Merkel backs Cameron EU reform demands
German Chancellor Angela Merkel on Wednesday threw her weight behind British Prime Minister David Cameron's reform demands as EU leaders readied a make-or-break summit on Britain's future in the bloc, according to Business Recorder.
"These are not just about Britain's individual interests on some issues or questions, rather it is about several points that are justified and understandable," Merkel told parliament in Berlin, the report says.
Cameron has four key demands – welfare restrictions to help curb immigration, safeguards for non-euro Britain, increasing competitiveness plus an opt-out from closer EU integration – and they have all exposed sharp differences over what direction the European Union should take.
Up to now, Merkel, the European Union's undoubted power-broker, has offered polite support with the caveat that any changes must not compromise fundamental EU values and achievements, such as free movement of people.
Now, she said, Germany shared Britain's concerns.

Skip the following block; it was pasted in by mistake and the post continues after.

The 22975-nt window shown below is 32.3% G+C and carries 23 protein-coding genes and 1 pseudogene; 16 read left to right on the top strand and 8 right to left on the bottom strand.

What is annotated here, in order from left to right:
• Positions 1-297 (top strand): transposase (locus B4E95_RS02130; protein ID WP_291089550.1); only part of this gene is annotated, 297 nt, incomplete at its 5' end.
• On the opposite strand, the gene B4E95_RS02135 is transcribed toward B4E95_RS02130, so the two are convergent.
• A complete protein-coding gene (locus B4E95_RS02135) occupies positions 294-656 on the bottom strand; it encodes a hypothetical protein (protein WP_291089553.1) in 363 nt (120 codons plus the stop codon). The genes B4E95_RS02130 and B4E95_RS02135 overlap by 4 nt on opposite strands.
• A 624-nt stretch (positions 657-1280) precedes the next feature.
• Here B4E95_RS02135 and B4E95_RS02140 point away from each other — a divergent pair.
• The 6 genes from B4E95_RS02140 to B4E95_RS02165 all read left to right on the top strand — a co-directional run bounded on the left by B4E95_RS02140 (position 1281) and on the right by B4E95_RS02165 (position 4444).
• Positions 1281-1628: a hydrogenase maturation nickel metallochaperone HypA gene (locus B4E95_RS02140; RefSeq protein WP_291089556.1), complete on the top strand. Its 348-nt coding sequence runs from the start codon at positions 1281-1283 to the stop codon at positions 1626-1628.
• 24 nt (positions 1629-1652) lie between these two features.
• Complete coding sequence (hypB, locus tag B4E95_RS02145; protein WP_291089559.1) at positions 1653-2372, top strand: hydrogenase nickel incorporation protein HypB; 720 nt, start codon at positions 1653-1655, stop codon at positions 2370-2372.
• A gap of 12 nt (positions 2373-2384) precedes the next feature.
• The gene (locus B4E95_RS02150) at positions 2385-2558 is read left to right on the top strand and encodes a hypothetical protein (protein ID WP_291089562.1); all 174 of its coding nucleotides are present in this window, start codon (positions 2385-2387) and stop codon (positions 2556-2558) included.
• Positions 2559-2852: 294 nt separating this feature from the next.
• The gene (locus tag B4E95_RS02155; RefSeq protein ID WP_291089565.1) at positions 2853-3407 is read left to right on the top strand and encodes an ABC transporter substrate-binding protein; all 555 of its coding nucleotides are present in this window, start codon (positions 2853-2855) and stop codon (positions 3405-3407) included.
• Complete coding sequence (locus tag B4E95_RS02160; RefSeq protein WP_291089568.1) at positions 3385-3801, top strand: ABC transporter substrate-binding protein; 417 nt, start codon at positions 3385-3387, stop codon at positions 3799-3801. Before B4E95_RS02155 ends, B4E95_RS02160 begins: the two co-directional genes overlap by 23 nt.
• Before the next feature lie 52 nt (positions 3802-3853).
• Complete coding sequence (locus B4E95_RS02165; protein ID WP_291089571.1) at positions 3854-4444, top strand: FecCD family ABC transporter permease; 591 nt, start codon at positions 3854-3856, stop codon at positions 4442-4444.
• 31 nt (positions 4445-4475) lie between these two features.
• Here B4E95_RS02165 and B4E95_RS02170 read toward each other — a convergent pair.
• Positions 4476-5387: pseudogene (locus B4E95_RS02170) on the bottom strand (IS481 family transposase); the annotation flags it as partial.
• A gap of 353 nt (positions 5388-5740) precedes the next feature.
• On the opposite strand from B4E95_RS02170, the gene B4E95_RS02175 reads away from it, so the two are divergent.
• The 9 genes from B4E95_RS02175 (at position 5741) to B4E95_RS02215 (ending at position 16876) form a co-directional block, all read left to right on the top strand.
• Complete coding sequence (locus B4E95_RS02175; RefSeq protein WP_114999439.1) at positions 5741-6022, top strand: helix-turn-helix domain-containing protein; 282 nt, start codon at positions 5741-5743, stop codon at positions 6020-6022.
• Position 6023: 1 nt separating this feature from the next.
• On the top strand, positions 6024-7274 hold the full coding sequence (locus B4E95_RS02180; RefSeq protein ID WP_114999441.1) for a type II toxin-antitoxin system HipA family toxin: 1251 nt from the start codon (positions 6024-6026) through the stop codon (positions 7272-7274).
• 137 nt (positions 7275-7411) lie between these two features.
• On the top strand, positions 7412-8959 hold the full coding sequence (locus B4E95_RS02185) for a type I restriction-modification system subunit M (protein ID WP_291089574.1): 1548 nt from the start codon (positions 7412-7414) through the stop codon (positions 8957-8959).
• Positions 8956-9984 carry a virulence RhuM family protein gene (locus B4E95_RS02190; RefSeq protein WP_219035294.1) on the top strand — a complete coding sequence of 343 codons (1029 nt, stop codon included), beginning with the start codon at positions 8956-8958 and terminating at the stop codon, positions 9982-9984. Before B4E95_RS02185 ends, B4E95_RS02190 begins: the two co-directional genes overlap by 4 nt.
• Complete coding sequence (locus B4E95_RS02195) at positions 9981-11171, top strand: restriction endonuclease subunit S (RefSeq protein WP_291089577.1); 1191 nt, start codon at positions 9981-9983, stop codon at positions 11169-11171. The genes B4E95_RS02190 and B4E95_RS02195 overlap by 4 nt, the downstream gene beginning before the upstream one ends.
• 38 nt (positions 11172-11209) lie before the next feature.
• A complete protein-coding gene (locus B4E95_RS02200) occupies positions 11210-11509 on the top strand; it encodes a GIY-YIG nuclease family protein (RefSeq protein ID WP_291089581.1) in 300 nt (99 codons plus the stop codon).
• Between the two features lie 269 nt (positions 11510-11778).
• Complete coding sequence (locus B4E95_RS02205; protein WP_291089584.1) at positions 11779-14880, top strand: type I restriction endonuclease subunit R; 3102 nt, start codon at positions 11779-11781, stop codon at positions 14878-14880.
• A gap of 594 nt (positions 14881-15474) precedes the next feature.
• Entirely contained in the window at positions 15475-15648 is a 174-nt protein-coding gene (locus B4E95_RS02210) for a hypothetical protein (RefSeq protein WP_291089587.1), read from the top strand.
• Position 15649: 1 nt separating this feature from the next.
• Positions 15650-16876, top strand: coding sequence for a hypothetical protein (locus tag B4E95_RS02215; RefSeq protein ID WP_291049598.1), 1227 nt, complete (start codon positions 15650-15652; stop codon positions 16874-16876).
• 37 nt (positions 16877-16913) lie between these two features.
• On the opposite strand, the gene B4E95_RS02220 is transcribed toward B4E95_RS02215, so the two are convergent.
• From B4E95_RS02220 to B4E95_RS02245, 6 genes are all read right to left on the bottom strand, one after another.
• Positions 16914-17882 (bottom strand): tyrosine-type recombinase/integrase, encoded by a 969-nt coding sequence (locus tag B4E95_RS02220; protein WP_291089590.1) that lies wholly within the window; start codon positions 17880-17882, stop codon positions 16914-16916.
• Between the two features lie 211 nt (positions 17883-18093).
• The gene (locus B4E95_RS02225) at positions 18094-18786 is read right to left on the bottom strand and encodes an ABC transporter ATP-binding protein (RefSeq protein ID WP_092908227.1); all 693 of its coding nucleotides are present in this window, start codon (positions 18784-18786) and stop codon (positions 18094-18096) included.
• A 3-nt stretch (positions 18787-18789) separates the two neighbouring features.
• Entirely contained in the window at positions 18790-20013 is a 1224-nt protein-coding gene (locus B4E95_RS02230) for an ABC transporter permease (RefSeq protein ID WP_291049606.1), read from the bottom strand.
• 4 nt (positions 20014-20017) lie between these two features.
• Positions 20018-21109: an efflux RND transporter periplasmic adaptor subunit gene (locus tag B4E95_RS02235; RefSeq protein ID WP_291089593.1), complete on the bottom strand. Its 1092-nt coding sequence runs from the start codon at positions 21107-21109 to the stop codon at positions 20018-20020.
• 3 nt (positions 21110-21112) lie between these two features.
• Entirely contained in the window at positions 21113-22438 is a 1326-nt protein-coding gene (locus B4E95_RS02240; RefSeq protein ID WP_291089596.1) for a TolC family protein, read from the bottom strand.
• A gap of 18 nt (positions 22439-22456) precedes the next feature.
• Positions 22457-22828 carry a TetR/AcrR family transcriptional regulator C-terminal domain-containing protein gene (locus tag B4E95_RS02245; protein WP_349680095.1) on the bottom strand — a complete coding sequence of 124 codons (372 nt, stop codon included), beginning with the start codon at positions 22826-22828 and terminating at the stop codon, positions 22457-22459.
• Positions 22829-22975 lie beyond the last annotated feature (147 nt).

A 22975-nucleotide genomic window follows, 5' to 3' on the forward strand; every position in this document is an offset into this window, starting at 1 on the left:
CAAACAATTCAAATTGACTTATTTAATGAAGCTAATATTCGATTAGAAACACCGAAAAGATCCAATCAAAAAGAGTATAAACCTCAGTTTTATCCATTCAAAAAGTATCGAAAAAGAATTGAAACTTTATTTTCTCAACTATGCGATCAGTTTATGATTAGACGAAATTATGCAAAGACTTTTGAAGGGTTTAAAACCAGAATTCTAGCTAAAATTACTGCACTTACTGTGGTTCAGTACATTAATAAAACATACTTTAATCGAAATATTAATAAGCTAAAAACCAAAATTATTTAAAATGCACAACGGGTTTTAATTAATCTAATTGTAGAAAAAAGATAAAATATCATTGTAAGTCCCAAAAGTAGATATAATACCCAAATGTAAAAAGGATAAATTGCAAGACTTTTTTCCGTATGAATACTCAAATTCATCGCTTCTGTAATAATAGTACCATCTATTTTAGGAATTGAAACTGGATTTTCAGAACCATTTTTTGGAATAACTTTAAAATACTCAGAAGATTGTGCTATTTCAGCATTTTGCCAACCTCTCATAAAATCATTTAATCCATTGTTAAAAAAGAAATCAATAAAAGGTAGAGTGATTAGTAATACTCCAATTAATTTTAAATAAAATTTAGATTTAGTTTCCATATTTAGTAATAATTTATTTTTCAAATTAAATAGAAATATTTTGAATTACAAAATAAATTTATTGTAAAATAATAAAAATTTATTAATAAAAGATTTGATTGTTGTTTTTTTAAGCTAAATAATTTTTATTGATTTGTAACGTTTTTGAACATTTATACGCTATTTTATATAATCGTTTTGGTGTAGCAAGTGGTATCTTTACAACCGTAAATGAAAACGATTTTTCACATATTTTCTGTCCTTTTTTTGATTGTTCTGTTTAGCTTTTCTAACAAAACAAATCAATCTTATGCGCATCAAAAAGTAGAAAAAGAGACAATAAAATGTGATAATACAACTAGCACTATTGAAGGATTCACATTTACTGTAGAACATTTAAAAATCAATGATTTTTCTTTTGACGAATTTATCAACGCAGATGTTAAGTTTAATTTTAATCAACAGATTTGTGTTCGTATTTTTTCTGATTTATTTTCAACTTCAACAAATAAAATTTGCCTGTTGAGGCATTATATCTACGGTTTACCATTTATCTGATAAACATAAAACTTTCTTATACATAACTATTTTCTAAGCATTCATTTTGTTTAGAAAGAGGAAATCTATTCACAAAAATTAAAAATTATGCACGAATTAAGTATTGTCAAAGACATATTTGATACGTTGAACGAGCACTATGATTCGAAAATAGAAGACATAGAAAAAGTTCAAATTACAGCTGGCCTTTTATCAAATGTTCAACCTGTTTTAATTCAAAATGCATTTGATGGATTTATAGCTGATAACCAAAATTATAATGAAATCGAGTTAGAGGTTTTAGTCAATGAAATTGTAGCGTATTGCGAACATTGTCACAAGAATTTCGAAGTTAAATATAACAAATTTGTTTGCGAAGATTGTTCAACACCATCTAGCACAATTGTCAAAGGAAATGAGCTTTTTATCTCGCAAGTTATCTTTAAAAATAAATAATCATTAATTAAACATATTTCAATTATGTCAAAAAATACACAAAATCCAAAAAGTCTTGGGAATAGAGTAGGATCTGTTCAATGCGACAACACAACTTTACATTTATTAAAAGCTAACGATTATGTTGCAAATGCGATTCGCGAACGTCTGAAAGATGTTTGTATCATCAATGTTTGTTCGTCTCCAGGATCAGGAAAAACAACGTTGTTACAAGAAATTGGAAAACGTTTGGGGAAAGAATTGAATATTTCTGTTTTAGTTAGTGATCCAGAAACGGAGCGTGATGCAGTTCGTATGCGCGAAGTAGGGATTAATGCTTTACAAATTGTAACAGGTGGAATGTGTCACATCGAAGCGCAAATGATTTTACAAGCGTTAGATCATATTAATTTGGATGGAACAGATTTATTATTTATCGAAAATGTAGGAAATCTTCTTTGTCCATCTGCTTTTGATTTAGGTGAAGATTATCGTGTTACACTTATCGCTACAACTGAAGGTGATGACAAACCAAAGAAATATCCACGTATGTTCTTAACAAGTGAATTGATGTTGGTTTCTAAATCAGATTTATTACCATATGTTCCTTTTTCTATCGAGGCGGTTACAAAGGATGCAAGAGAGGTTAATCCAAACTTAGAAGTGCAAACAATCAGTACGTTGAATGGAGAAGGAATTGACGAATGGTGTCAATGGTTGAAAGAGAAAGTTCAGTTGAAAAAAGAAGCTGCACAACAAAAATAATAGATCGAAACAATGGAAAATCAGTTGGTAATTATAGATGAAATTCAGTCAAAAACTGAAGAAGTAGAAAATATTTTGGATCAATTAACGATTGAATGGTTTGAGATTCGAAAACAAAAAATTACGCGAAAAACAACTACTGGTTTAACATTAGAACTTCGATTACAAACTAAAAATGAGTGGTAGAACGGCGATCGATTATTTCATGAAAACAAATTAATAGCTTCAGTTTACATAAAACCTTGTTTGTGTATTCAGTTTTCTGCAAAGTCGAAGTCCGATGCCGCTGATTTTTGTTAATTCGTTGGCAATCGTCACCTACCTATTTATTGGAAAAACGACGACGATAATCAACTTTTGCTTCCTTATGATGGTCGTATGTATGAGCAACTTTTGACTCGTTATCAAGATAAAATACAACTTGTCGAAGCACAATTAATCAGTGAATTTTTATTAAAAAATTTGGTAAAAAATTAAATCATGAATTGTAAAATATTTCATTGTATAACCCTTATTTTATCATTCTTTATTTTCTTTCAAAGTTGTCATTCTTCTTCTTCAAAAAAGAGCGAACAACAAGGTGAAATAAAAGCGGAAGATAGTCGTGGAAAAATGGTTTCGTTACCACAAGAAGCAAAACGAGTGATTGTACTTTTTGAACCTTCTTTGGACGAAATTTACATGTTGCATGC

"Like David Cameron, I believe that it is necessary for the EU to improve our competitiveness, transparency and (reduce) bureaucracy. Germany has shared these concerns for many years," she said.
Even the controversial proposal to curb benefits is "justified and understandable because the jurisdiction for each respective social system lies not in Brussels but in each individual member state," she said.
"Therefore, it is only natural for every member state to be able to protect its social system against abuse."
Cameron has promised Britons an in-out EU membership referendum by 2017 but it is widely expected that if he can get a deal in Brussels, he will call the vote for June.
Fail, however, and he has said anything is possible, including Britain becoming the first country to leave a bloc which critics believe is heading towards becoming a super-state, instead of the cooperative collection of independent sovereign countries they want to see.